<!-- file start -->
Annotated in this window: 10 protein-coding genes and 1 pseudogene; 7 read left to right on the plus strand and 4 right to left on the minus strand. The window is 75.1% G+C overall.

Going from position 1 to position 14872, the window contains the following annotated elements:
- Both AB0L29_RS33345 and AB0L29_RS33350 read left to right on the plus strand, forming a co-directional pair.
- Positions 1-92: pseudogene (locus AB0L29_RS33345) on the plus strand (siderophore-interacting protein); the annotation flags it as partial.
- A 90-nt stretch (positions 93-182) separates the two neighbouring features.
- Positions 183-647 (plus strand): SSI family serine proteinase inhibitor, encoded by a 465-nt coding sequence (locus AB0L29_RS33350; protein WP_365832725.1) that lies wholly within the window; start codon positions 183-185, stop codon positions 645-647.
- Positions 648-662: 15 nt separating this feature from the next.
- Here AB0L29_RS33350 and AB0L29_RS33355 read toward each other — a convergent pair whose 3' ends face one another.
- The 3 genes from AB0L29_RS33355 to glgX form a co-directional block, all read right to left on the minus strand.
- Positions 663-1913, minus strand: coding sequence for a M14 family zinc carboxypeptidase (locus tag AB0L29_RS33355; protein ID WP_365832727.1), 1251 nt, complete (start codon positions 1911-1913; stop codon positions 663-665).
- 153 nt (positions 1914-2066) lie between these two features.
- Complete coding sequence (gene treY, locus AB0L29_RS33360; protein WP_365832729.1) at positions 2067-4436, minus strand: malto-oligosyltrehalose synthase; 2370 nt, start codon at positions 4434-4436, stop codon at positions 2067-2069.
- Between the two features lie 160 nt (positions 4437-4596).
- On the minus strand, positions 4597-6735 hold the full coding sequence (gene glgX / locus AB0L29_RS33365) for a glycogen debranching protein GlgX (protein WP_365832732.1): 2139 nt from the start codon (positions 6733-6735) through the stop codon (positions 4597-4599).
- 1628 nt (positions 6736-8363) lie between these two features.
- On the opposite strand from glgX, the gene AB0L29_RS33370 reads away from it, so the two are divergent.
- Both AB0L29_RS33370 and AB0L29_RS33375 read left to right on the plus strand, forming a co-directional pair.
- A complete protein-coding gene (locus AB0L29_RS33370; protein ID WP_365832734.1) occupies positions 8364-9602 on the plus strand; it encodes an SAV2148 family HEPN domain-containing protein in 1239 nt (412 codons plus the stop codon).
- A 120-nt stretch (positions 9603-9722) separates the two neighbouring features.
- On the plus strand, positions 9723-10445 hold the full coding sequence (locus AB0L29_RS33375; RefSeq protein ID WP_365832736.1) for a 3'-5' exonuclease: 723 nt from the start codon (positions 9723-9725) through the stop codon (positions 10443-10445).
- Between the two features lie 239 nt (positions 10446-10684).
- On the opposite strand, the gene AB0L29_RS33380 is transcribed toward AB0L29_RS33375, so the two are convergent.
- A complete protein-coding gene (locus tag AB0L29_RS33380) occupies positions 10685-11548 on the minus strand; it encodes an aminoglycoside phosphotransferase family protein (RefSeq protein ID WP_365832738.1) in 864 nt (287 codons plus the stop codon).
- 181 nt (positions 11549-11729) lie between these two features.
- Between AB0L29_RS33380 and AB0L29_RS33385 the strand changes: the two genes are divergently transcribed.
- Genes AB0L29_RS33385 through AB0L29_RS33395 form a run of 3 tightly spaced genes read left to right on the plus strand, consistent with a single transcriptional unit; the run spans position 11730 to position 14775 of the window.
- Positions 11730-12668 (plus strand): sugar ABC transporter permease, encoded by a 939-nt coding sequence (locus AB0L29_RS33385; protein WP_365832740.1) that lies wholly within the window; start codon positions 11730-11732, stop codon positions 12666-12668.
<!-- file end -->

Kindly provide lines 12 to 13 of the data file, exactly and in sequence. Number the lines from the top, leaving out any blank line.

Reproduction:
- Complete coding sequence (gene treY, locus AB0L29_RS33360; protein WP_365832729.1) at positions 2067-4436, minus strand: malto-oligosyltrehalose synthase; 2370 nt, start codon at positions 4434-4436, stop codon at positions 2067-2069.
- Between the two features lie 160 nt (positions 4437-4596).